Close up of mold

Mold and Condensation Beneficial to Human Health, Research Says

*Notice: Please note the date this was written and read TO THE END of the article 😉

Contrary to popular belief and the professional opinion of many, a recent study shows health benefits related to living in moldy buildings.

mold and condensation in corner
Example of mold (photo by Damiano Chiarini)

“Direct exposure to high tenors of relative humidity and mold spores has been proven beneficial for people subject to said conditions. Occupants of moldy buildings show a tendency to spending more time outside than national averages. They also show a higher interest in traveling and discovering different cultures. The resulting lifestyle is more active, less sedentary (passive) than individual living in mold-free environments.” — Franz Quatsch, C-PhD.

Mold scientist in laboratory

Mold also seems to be a realtor’s best-kept secret:

“I see a strong attraction drawing homebuyers to moldy buildings. Brand new houses are too sterile, they have no personality. Darkened room corners, bulging drywall and warped floorboards provide a house with character and charisma, making it into a home.” — Jane Muffa, Realtor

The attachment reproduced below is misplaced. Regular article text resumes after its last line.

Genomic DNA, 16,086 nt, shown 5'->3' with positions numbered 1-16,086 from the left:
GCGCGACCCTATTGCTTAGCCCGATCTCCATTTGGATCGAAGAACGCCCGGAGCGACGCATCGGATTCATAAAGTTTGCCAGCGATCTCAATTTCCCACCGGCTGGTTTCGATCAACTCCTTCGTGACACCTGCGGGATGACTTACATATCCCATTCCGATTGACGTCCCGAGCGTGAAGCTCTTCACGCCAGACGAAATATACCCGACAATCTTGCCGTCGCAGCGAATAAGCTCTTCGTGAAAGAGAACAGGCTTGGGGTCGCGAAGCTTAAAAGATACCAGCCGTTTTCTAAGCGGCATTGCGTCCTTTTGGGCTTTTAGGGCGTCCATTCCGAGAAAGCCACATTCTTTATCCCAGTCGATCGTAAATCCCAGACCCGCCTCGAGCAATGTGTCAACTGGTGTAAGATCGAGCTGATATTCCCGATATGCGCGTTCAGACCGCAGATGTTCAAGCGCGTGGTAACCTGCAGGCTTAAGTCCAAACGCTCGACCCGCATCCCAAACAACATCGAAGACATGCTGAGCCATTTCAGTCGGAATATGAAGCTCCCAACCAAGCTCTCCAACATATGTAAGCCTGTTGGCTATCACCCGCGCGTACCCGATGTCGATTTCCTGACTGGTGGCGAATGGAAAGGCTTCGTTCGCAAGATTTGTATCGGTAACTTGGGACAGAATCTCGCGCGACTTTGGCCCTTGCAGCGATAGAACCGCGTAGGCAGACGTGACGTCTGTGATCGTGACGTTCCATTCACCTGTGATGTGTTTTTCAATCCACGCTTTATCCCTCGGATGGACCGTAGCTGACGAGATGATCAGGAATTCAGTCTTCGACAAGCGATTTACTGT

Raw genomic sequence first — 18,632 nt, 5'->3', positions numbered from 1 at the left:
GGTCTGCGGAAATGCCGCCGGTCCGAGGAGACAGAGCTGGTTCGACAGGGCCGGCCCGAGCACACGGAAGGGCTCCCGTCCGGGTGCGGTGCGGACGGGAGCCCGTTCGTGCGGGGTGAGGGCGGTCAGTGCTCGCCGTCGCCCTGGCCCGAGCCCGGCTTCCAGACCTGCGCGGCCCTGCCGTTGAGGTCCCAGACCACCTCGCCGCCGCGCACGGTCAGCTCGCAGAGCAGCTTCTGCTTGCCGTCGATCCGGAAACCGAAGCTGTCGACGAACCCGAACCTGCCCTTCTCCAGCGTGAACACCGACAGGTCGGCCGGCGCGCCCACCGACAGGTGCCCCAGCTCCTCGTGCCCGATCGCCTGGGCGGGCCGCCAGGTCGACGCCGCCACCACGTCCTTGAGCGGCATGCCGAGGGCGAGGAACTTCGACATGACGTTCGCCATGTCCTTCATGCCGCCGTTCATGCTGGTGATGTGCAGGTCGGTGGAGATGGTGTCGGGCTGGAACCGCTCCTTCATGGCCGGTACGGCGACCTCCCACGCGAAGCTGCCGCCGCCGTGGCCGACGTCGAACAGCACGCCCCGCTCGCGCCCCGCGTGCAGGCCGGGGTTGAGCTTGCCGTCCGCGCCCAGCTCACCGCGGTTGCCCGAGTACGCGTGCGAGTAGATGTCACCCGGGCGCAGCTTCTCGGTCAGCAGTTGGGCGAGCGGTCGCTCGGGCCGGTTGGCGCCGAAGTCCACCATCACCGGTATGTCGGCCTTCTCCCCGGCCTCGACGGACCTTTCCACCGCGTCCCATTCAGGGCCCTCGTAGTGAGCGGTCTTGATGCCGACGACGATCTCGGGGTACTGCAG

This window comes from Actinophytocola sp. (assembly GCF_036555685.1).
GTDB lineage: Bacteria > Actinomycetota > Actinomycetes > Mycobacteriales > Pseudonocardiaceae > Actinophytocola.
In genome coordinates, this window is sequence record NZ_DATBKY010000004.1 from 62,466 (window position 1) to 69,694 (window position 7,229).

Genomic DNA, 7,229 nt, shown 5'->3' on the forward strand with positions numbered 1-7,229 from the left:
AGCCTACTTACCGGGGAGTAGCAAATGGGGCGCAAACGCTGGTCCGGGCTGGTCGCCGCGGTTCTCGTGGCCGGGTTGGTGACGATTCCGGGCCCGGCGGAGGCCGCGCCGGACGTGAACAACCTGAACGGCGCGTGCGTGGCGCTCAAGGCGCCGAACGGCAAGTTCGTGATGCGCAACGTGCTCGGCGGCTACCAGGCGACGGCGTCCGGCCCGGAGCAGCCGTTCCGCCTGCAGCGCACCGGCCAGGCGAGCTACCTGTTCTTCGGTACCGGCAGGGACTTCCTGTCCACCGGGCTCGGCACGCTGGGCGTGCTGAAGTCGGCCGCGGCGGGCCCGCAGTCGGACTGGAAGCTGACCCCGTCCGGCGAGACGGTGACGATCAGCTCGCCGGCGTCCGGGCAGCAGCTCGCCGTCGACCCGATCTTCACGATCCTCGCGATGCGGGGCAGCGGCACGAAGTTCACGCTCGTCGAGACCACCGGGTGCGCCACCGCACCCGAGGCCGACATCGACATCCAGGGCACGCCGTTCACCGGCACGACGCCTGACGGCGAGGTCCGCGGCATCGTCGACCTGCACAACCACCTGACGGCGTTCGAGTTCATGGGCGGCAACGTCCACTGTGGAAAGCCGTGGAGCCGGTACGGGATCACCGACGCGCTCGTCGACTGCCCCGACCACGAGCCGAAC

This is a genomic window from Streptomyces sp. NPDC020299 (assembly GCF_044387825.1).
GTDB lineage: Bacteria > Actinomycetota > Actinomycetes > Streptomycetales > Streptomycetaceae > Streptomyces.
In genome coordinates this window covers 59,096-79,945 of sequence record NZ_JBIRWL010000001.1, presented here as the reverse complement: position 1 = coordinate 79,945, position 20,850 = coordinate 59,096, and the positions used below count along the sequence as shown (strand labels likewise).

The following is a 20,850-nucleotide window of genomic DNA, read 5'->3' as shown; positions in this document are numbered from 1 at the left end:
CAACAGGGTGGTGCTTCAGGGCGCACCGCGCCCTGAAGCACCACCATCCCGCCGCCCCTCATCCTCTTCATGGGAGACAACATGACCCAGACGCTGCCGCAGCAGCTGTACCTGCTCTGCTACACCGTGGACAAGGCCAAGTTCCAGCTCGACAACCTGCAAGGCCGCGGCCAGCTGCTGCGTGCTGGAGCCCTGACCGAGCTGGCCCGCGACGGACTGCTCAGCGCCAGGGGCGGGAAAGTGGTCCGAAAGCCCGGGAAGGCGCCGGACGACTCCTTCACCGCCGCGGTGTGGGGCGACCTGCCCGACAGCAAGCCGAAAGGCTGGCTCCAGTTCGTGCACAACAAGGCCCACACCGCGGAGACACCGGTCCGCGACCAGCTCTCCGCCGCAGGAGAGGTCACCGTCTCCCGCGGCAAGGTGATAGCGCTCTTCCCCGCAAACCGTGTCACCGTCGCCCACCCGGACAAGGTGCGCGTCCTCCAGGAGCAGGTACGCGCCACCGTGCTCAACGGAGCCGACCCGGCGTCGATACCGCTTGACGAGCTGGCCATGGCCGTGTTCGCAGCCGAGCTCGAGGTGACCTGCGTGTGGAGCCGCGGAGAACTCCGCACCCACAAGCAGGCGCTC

Open house sign

“We found that humans react differently to different species of mold. Some species tend to have a relaxing effect on building occupants, while others add stimuli and favor social interaction.” — Franz Quatsch, C-PhD.

The most popular species seem to be Felix Aprilis Primus. Its effects on humans seem to take place in two steps, with a confusing first phase followed by a relaxing, exhilarating second phase.

mold allergy

[Happy April PHool’s Day]

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